Thursday, 22 November 2007

Ira Levin

Ira Levin, who died a few days ago, was an extraordinarily gifted story-teller. He can’t be accused of being prolific, producing a mere seven novels in the last half-century or so. But several of those novels were masterpieces of story-telling. His debut, A Kiss Before Dying, came out when he was only 23, but it remains an outstanding crime novel. Rosemary’s Baby is utterly gripping, as was Polanski’s film, while The Stepford Wives is another example of Levin’s flair for depicting innocents in the grip of dark forces quite beyond their control.

Levin wrote more plays than novels. Deathtrap is by far the most renowned, but I enjoyed Veronica’s Room(I’ve only read it, never seen it performed) even more. I’ve always been interested in crime stories written for the theatre and it’s a subject to which I’ll return in the future, as it seems to me that mystery plays are almost always overlooked in studies of the genre. And there have been some very good ones over the years.

But for now, it’s enough to salute the memory of an author whose best work I found utterly compelling.


Maxine Clarke said...

Me too, I've read all his books and his plays too. (I have read far more plays than I've seen performed).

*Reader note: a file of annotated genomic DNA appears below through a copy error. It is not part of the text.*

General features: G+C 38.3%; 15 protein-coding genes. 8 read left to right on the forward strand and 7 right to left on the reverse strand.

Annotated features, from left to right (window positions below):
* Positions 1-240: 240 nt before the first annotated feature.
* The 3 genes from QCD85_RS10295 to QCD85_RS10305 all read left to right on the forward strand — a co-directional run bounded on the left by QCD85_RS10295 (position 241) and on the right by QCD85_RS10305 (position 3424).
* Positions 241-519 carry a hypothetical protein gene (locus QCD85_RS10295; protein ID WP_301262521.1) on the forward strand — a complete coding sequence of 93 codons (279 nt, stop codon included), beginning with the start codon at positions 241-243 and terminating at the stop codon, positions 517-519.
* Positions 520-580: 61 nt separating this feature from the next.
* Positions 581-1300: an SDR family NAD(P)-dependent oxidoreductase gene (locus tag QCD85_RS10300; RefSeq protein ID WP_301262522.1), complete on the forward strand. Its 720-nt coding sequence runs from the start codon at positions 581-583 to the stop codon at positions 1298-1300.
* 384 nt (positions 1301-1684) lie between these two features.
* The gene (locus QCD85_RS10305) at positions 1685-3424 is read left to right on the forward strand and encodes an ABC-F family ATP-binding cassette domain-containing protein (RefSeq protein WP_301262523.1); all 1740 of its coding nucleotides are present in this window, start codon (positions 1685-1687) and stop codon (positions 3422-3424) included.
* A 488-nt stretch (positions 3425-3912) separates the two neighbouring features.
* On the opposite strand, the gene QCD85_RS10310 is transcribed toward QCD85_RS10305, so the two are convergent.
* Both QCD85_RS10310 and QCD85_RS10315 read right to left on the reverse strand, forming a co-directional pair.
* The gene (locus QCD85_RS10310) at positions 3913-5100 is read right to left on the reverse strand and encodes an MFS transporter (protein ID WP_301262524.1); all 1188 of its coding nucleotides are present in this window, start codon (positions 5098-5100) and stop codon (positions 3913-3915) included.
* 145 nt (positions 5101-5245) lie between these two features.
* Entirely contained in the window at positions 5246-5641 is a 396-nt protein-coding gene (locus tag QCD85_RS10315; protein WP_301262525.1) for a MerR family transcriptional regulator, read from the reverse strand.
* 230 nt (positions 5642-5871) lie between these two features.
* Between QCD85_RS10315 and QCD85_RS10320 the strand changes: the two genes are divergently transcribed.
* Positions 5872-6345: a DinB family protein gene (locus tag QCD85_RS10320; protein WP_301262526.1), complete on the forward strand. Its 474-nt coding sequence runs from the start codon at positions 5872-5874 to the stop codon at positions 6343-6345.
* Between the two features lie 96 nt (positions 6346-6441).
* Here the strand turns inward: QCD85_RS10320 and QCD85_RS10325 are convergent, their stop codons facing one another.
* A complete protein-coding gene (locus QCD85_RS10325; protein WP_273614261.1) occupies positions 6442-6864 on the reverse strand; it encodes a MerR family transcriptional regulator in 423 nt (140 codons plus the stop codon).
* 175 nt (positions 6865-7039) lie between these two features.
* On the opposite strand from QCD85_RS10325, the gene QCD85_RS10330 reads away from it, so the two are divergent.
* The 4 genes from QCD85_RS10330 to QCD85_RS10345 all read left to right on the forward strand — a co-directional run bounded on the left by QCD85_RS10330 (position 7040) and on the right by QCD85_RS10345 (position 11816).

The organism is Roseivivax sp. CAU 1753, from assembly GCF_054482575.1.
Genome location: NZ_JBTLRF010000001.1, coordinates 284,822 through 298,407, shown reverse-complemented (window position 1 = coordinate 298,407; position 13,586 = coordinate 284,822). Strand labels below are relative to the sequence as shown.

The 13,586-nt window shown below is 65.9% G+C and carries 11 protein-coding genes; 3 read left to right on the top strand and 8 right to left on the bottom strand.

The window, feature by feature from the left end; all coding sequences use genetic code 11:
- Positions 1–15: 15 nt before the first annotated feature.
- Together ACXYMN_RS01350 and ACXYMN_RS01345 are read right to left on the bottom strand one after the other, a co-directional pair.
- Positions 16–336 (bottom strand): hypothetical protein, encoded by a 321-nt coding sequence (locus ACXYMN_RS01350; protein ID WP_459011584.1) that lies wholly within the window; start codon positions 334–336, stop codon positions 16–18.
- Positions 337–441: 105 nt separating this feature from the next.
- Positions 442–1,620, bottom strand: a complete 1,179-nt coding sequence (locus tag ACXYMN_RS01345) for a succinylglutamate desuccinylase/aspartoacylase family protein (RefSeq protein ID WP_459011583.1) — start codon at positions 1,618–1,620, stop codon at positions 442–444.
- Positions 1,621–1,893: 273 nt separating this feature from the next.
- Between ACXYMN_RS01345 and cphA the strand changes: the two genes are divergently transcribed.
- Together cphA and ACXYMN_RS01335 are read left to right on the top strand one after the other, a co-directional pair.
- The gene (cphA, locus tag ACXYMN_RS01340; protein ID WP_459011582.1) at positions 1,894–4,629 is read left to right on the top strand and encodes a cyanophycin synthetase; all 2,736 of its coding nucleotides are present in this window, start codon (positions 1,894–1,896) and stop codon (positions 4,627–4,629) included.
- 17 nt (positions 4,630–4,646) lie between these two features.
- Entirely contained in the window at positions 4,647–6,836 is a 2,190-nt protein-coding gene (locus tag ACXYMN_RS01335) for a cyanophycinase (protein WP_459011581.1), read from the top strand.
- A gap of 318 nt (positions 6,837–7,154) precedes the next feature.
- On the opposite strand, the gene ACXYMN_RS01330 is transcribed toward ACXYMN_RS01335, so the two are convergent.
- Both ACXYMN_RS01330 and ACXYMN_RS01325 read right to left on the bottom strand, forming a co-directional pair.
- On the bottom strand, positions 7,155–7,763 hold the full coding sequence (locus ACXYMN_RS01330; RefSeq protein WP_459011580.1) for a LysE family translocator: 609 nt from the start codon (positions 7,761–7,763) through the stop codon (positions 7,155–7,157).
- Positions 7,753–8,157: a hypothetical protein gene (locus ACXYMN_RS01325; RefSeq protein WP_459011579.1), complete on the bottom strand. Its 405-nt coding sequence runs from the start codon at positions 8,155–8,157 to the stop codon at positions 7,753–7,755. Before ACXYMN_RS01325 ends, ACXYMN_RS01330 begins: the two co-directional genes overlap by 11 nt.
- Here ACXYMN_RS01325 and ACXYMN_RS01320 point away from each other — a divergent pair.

I was quite young when I read "A Kiss Before Dying" and I was completely shocked and thrilled by the twist (identity of the fiance/husband). I suppose it is all old hat these days, but that moment of realisation has stuck with me for many years!
Mind you, a difficult book to film...there have been two versions of it to my knowledge, I think I may have seen the first one but not the second - Robert Wagner was in it, maybe? I can't recall it as being very good.

Martin Edwards said...

Maxine, I was directed to the book originally by Julian Symons' masterly survey of the genre, 'Bloody Murder'. I recall that JS said that the only flaw was that the twist came a bit too early. Even so, it's a brilliant twist and an extraordinary piece of work for a young writer.
The original film I recall (rather vaguely now) as okay, but not at the same level as the book, and so far I've resisted the re-make, which didn't get good reviews.

Maxine Clarke said...

You remind me that Julian Symons was another wonderful author --- and a stong proponent for the genre at a time when it was rather "looked down on". He did so much to establish crime fiction as a "respectable" type of literature, and to support and promote authors. Another person, as well as Levin, who is sadly missed.

Martin Edwards said...

Maxine, I couldn't agree more. I was a huge fan of Symons and I was thrilled that, in the last few years of his life, I had the opportunity to meet him a few times. He was someone who didn't suffer fools, or sloppy writing, gladly, but his sharp intelligence and his real love of the genre always shone through. Some of his novels are superb - I've always admired 'The Man Whose Dreams Came True', for instance. And of all the books ever written about crime fiction,'Bloody Murder' is by far my favourite. Of course, opinions about some of his critical judgments may be mixed. But he always made it clear that he was open to 'reasoned contradiction'.